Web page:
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Virtual Worlds and Kids: Mapping the Risks

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Citation Edit

Federal Trade Commission, Virtual Worlds and Kids: Mapping the Risks (Dec. 2009) (full-text).

Overview Edit

On December 10, 2009, the Federal Trade Commission issued a report that examined the incidence of sexually and violently explicit content in online virtual worlds. The report, mandated by Congress, urged operators of virtual worlds to take a number of steps to keep explicit content away from children and teens, and recommended that parents familiarize themselves with the virtual worlds their kids visit.

The report analyzed how easily minors could access explicit content in virtual worlds, and the measures virtual world operators take to prevent minors from viewing it. According to the findings, although little explicit content appeared in child-oriented virtual worlds, a moderate to heavy amount appeared in virtual worlds that are designed for teens and adults.

Virtual worlds are popular with children and adults because they blend 3-D environments with online social networking, allowing users to interact in and shape their own online content. Through avatars, virtual world users socialize, network, play, or even conduct business in graphics-intensive landscapes using text or voice chat, sounds, gestures, and video. Despite the educational, social, and creative opportunities virtual worlds offer, the report found that explicit content exists, free of charge, in online virtual worlds that minors are able to access. In fact, some virtual worlds designed for teens and adults allow — or even encourage — younger children to get around the worlds' minimum age requirements.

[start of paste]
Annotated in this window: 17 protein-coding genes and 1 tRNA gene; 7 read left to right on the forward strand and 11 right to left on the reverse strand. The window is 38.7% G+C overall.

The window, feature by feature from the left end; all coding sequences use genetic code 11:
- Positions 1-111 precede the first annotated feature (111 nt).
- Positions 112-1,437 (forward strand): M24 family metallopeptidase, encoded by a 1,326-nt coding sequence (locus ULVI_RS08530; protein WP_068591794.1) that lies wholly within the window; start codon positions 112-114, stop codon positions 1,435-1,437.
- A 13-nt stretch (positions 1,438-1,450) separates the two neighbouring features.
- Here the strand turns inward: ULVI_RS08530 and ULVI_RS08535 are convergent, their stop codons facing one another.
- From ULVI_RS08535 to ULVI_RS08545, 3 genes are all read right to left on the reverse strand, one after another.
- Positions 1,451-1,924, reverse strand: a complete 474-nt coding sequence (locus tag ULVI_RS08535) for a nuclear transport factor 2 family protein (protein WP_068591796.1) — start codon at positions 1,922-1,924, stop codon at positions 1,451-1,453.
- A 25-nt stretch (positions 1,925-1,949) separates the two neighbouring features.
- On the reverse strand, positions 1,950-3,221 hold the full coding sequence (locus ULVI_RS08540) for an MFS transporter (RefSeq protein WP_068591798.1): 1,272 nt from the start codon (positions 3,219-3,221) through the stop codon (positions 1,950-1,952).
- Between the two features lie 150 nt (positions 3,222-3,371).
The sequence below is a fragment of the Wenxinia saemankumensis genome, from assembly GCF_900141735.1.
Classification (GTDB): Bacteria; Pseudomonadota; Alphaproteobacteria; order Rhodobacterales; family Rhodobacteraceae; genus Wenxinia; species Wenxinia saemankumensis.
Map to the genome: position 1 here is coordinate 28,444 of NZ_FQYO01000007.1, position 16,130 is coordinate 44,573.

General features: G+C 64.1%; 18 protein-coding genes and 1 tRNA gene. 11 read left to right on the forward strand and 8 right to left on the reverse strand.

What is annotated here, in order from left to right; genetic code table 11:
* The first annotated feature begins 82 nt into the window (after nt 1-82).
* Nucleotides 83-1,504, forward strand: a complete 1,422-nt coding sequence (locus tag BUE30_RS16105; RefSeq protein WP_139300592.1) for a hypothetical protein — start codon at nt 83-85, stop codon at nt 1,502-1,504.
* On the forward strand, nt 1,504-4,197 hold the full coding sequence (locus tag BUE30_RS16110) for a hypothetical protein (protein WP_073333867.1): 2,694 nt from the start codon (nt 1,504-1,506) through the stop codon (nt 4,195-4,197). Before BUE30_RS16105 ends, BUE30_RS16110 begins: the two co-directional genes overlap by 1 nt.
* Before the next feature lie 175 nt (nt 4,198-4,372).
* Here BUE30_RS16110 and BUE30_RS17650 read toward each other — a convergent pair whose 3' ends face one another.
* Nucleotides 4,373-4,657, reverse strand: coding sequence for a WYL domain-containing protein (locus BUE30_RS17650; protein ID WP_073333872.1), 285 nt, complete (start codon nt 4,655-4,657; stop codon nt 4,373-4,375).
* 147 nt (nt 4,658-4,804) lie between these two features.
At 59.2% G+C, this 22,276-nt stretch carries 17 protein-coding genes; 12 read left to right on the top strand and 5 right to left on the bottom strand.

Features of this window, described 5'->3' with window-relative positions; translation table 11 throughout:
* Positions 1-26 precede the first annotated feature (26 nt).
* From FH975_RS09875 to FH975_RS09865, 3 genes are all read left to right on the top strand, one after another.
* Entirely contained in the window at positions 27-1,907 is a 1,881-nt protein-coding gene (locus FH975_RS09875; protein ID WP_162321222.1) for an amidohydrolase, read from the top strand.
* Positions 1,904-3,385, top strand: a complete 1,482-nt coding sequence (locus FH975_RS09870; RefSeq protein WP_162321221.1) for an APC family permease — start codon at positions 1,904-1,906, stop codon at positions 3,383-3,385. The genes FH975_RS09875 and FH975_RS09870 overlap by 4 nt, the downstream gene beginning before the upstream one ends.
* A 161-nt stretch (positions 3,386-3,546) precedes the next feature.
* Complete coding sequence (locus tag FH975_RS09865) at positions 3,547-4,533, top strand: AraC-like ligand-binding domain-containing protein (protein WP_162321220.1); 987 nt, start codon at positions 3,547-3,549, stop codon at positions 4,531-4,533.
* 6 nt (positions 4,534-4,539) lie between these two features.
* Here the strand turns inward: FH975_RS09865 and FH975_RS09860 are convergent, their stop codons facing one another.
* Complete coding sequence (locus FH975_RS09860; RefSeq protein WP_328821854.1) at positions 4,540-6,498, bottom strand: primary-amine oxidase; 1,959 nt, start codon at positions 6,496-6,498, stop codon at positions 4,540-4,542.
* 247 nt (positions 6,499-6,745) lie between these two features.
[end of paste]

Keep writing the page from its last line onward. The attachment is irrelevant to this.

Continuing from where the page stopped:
Survey Edit

The FTC surveyed 27 online virtual worlds — including those specifically intended for young children, worlds that appealed to teens, and worlds intended only for adults. The FTC found at least one instance of either sexually or violently explicit content in 19 of the 27 worlds. The FTC observed a heavy amount of explicit content in five of the virtual worlds studied, a moderate amount in four worlds, and only a low amount in the remaining 10 worlds in which explicit content was found.

Of the 14 virtual worlds in the FTC’s study that were, by design, open to children under age 13, seven contained no explicit content, six contained a low amount of such content, and one contained a moderate amount. Almost all of the explicit content found in the child-oriented virtual worlds appeared in the form of text posted in chat rooms, on message boards, or in discussion forums.

Observations Edit

The Commission observed a greater amount of explicit content in worlds that were geared towards teens or adults. Twelve of the 13 virtual worlds in this category contained explicit content, with a heavy amount observed in five worlds, a moderate amount in three worlds, and a low amount in four worlds. Half the explicit content found in the teen- and adult-oriented virtual worlds was text-based, while the other half appeared as graphics, occasionally with accompanying audio.

The Commission’s report also examines the methods virtual world operators use to prevent minors from accessing explicit content. The report describes age screens designed to keep minors from registering with a birth date below a world’s minimum participation age and states that age screening is only a threshold measure that operators should take to prevent youth access. The report details other important steps virtual world operators take to shield youth from explicit content. These steps include separate “adults only” sections (either by subscription or through age verification) designed to keep minors from viewing age-inappropriate [[content], and age-segregation initiatives that provide different experiences for users depending on the birth date they enter so that minors can participate and interact in a world better tailored to them.

In addition, in order to prohibit unwelcome content and preserve their worlds’ intended environments, many operators use community policing measures, such as abuse reporting, flagging, and live moderators, and some use filtering technologies to enforce their community standards.

Recommendations Edit

The Commission makes five recommendations to virtual world operators to reduce the risk of youth exposure to explicit content:

The report recommends that parents and children become better educated about online virtual worlds, and affirms the FTC’s commitment to ensuring that parents have the information they need to make informed choices.

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